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PolicyWatch 2842

Lone Wolf: Passing Fad or Terror Threat of the Future?

Boaz Ganor, Bruce Hoffman, Marlene Mazel, and Matthew Levitt

Also available in العربية

August 7, 2017


Watch an international panel of experts discuss the alarming increase in so-called lone wolf terrorism.

On July 31, Boaz Ganor, Bruce Hoffman, Marlene Mazel, and Matthew Levitt addressed a Policy Forum at The Washington Institute. Ganor is the dean and Ronald Lauder Chair for Counter-Terrorism at the Lauder School of Government, Diplomacy, and Strategy, as well as the founder and executive director of the International Institute for Counter-Terrorism at IDC Herzliya in Israel. Hoffman is currently director of both the Center for Security Studies and the Security Studies Program at Georgetown University's Edmund A. Walsh School of Foreign Service. Mazel is an adjunct scholar at The Washington Institute, on leave from her position as director of the Counter-Terrorism Litigation Division in the Israeli Ministry of Justice. Levitt is the Fromer-Wexler Fellow and director of the Institute's Stein Program on Counterterrorism and Intelligence.

Boaz Ganor

A lone wolf is an individual who has become radicalized and, as a result, decides to carry out an act of terrorism. Many scholars have challenged the validity of the term, questioning whether lone wolves, or "personal initiative attackers," are indeed acting on their own. Yet while the lone wolf may be ideologically inspired by a terrorist organization, he or she receives no operational or other support from such an organization and, thus, is indeed acting alone.

Although not a threat to be taken lightly, lone wolf attacks -- typically perpetrated with light weaponry such as knives, axes, or bulldozers -- generally result in low casualty numbers. Given that lone wolf attacks are a growing phenomenon, however, and that terrorists are always looking for new techniques, counterterrorism professionals must not underestimate the danger they pose to the public.

To prevent lone wolf attacks, officials must understand the reasoning behind them. First and foremost, terrorists are rational actors who weigh the costs and benefits of engaging in terrorism. Indeed, determining the motives of lone wolves can be difficult, given that they differ from person to person. One universally shared "benefit," though, appears to be feelings of honor and satisfaction.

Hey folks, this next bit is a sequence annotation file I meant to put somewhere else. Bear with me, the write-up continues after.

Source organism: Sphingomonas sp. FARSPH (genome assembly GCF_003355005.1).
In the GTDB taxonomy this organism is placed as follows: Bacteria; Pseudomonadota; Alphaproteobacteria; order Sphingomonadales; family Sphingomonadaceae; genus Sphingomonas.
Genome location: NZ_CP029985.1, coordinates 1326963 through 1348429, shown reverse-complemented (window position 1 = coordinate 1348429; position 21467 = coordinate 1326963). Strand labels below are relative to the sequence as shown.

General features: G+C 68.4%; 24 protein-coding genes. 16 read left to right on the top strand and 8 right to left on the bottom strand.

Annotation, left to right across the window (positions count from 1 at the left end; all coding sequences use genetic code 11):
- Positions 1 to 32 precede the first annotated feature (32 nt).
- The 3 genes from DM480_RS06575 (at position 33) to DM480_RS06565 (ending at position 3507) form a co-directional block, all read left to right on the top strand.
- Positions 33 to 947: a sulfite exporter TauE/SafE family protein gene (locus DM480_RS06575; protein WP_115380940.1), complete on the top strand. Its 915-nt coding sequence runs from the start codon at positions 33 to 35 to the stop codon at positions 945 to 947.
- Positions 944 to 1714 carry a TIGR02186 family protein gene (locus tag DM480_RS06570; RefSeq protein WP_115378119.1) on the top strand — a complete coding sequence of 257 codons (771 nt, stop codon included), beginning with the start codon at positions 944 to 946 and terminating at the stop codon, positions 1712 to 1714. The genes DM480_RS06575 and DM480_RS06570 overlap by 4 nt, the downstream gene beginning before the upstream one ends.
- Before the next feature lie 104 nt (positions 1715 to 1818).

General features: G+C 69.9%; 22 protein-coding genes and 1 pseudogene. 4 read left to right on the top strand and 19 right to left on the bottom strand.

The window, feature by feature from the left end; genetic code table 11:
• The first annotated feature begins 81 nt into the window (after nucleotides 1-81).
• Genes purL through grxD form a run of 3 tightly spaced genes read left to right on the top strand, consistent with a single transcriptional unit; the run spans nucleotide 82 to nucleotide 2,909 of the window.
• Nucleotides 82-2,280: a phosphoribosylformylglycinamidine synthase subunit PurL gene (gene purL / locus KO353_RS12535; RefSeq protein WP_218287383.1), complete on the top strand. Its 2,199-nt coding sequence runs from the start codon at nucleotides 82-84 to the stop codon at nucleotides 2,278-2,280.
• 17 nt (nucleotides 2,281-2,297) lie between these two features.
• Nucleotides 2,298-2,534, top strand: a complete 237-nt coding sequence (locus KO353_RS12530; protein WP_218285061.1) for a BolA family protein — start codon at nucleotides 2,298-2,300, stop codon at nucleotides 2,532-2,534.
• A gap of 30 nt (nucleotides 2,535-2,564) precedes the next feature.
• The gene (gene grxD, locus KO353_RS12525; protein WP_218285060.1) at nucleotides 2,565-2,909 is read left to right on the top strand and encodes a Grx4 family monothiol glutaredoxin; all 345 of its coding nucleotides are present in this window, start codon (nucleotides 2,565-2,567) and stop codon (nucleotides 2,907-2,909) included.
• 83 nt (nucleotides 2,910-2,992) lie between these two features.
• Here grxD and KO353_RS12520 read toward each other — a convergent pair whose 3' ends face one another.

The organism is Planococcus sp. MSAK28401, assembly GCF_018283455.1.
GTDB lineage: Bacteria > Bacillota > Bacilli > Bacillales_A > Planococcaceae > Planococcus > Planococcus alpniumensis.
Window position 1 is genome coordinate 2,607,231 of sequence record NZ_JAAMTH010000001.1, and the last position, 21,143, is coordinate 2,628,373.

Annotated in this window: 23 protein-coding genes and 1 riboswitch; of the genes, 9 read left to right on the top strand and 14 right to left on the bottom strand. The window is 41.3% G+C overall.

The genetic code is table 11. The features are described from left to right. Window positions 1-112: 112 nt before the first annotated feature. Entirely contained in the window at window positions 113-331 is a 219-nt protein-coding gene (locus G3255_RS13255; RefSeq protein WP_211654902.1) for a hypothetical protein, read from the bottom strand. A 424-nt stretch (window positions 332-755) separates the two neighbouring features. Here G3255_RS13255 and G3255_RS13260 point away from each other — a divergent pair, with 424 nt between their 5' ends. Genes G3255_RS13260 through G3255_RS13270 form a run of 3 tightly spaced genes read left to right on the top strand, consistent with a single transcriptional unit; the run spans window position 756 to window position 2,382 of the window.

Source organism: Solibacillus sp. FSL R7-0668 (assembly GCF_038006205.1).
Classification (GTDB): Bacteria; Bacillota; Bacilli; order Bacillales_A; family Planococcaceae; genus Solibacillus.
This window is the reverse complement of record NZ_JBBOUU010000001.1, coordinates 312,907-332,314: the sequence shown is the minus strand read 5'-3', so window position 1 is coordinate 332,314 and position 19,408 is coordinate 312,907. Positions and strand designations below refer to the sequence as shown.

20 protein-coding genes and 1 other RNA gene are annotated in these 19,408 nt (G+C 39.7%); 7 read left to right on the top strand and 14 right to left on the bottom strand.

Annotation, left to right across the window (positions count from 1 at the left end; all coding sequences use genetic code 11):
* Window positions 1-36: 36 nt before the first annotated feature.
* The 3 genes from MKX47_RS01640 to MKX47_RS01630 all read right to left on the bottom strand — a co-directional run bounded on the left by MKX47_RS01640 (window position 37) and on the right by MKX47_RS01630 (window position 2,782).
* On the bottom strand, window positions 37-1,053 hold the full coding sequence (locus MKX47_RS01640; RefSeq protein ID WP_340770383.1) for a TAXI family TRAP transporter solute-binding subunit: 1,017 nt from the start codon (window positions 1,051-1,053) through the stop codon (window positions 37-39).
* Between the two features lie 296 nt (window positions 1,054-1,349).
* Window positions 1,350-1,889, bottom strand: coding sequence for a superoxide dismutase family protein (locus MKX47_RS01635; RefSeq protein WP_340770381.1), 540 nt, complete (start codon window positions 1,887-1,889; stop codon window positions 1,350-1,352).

In order to accrue honor and praise for carrying out a lone wolf attack, perpetrators oftentimes post their intentions on social media before striking. Such exposure offers an opportunity for intelligence analysts to cooperate with social media outlets and collect open-source information before attacks occur. Furthermore, experts should create mechanisms to identify radical messages online and develop big data capabilities to monitor and control the discourse. Some such efforts are no doubt already under way, but additional work must be done to learn how this data can best be utilized to stop attacks.

Bruce Hoffman

The lone wolf model of terrorism is not new. In 2001, the deputy leader of al-Qaeda, Ayman al-Zawahiri, called for individuals to attack Jews and Americans with knives, Molotov cocktails, or other homemade devices. But only since the rise of the Islamic State (IS) has the lone wolf phenomenon entered the mainstream as a terrorism model.

IS has used social media to reach a wide audience and encourage lone wolf attacks. Unlike the experienced terrorists who executed the September 11 attacks, the Islamic State's lone wolf model provides an opportunity for anyone to participate in terrorism. In particular, IS has made terrorism more accessible by providing guidance on how, where, and when to carry out an attack, often manipulating vulnerable individuals to act.

The lone wolf model poses a new challenge for law enforcement and counterterrorism professionals. Unlike strikes by formalized terrorist groups, lone wolf attacks are much harder to predict and individuals typically leave no trails that authorities can track. And although lone wolf attacks are less violent than other forms of terrorism, the sheer number of lone wolf threats may overwhelm and distract intelligence and law enforcement authorities.

In 2015, French authorities were thus tracking a huge number of individuals, and they lost sight of the larger and more lethal terrorist plots that were later carried out in Paris that November. This demonstrates why it is critical that law enforcement and counterterrorism experts pay serious attention to a wide range of threats, in particular large-scale plots, and not become too consumed with tracking potential lone wolves.

Marlene Mazel

Israel, like Europe, has experienced an increase in lone wolf attacks over the past few years. These attacks appear to be perpetrated mainly by Palestinian youth who are not affiliated with or trained by any terrorist organizations.